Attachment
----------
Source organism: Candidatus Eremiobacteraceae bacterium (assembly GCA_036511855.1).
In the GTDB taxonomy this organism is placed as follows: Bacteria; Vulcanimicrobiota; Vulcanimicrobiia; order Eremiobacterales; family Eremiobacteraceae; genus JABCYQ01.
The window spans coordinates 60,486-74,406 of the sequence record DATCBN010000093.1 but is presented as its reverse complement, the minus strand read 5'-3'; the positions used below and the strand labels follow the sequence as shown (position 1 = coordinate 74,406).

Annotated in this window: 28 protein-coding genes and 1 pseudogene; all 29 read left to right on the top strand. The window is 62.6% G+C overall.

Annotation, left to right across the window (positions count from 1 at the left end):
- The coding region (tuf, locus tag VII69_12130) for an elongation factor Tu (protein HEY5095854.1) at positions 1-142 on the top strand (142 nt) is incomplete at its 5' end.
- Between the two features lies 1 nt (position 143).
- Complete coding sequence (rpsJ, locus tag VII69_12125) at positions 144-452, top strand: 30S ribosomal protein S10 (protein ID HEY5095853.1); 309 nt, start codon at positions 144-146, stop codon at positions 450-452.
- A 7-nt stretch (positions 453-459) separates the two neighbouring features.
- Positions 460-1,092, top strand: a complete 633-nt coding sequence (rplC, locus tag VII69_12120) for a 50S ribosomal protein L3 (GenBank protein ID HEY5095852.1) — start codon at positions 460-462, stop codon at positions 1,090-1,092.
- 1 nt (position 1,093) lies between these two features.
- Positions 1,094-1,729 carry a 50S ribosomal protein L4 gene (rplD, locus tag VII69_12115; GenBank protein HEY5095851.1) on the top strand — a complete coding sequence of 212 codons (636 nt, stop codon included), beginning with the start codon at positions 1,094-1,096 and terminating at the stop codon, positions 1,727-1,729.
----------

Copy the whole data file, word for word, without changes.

Source organism: Candidatus Eremiobacteraceae bacterium (assembly GCA_036511855.1).
In the GTDB taxonomy this organism is placed as follows: Bacteria; Vulcanimicrobiota; Vulcanimicrobiia; order Eremiobacterales; family Eremiobacteraceae; genus JABCYQ01.
The window spans coordinates 60,486-74,406 of the sequence record DATCBN010000093.1 but is presented as its reverse complement, the minus strand read 5'-3'; the positions used below and the strand labels follow the sequence as shown (position 1 = coordinate 74,406).

Annotated in this window: 28 protein-coding genes and 1 pseudogene; all 29 read left to right on the top strand. The window is 62.6% G+C overall.

Annotation, left to right across the window (positions count from 1 at the left end):
- The coding region (tuf, locus tag VII69_12130) for an elongation factor Tu (protein HEY5095854.1) at positions 1-142 on the top strand (142 nt) is incomplete at its 5' end.
- Between the two features lies 1 nt (position 143).
- Complete coding sequence (rpsJ, locus tag VII69_12125) at positions 144-452, top strand: 30S ribosomal protein S10 (protein ID HEY5095853.1); 309 nt, start codon at positions 144-146, stop codon at positions 450-452.
- A 7-nt stretch (positions 453-459) separates the two neighbouring features.
- Positions 460-1,092, top strand: a complete 633-nt coding sequence (rplC, locus tag VII69_12120) for a 50S ribosomal protein L3 (GenBank protein ID HEY5095852.1) — start codon at positions 460-462, stop codon at positions 1,090-1,092.
- 1 nt (position 1,093) lies between these two features.
- Positions 1,094-1,729 carry a 50S ribosomal protein L4 gene (rplD, locus tag VII69_12115; GenBank protein HEY5095851.1) on the top strand — a complete coding sequence of 212 codons (636 nt, stop codon included), beginning with the start codon at positions 1,094-1,096 and terminating at the stop codon, positions 1,727-1,729.